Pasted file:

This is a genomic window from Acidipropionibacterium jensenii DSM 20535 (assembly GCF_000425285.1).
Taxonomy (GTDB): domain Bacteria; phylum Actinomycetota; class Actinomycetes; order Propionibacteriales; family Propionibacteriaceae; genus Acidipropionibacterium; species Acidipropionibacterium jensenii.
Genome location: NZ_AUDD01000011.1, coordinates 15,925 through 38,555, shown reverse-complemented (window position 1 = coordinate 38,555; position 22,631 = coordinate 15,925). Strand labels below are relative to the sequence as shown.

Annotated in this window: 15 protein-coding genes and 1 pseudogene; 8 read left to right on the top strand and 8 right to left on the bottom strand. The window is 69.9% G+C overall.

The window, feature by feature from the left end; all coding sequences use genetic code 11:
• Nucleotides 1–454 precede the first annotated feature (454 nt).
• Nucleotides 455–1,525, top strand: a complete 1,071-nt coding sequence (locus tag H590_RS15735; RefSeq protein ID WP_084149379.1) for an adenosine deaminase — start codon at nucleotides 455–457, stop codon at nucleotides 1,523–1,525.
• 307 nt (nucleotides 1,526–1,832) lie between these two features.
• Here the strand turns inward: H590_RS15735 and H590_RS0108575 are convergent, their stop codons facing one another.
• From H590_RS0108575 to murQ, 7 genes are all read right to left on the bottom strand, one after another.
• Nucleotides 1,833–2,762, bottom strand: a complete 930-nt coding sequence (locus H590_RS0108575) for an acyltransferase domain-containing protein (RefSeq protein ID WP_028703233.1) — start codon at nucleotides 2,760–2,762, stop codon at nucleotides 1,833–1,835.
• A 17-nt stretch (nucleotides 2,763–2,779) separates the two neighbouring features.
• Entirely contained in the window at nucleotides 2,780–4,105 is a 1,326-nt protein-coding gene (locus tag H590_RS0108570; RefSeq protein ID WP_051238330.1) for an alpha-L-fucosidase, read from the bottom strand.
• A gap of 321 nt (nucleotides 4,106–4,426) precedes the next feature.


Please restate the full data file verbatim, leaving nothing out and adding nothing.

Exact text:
This is a genomic window from Acidipropionibacterium jensenii DSM 20535 (assembly GCF_000425285.1).
Taxonomy (GTDB): domain Bacteria; phylum Actinomycetota; class Actinomycetes; order Propionibacteriales; family Propionibacteriaceae; genus Acidipropionibacterium; species Acidipropionibacterium jensenii.
Genome location: NZ_AUDD01000011.1, coordinates 15,925 through 38,555, shown reverse-complemented (window position 1 = coordinate 38,555; position 22,631 = coordinate 15,925). Strand labels below are relative to the sequence as shown.

Annotated in this window: 15 protein-coding genes and 1 pseudogene; 8 read left to right on the top strand and 8 right to left on the bottom strand. The window is 69.9% G+C overall.

The window, feature by feature from the left end; all coding sequences use genetic code 11:
• Nucleotides 1–454 precede the first annotated feature (454 nt).
• Nucleotides 455–1,525, top strand: a complete 1,071-nt coding sequence (locus tag H590_RS15735; RefSeq protein ID WP_084149379.1) for an adenosine deaminase — start codon at nucleotides 455–457, stop codon at nucleotides 1,523–1,525.
• 307 nt (nucleotides 1,526–1,832) lie between these two features.
• Here the strand turns inward: H590_RS15735 and H590_RS0108575 are convergent, their stop codons facing one another.
• From H590_RS0108575 to murQ, 7 genes are all read right to left on the bottom strand, one after another.
• Nucleotides 1,833–2,762, bottom strand: a complete 930-nt coding sequence (locus H590_RS0108575) for an acyltransferase domain-containing protein (RefSeq protein ID WP_028703233.1) — start codon at nucleotides 2,760–2,762, stop codon at nucleotides 1,833–1,835.
• A 17-nt stretch (nucleotides 2,763–2,779) separates the two neighbouring features.
• Entirely contained in the window at nucleotides 2,780–4,105 is a 1,326-nt protein-coding gene (locus tag H590_RS0108570; RefSeq protein ID WP_051238330.1) for an alpha-L-fucosidase, read from the bottom strand.
• A gap of 321 nt (nucleotides 4,106–4,426) precedes the next feature.